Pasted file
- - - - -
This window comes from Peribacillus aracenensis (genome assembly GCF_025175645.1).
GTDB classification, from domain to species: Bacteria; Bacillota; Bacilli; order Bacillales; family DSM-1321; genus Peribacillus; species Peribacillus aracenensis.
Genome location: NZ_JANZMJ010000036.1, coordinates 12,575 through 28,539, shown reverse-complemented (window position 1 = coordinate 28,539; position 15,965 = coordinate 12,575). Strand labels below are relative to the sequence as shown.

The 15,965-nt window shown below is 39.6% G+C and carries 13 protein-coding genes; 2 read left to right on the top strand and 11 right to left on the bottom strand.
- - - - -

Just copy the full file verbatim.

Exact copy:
This window comes from Peribacillus aracenensis (genome assembly GCF_025175645.1).
GTDB classification, from domain to species: Bacteria; Bacillota; Bacilli; order Bacillales; family DSM-1321; genus Peribacillus; species Peribacillus aracenensis.
Genome location: NZ_JANZMJ010000036.1, coordinates 12,575 through 28,539, shown reverse-complemented (window position 1 = coordinate 28,539; position 15,965 = coordinate 12,575). Strand labels below are relative to the sequence as shown.

The 15,965-nt window shown below is 39.6% G+C and carries 13 protein-coding genes; 2 read left to right on the top strand and 11 right to left on the bottom strand.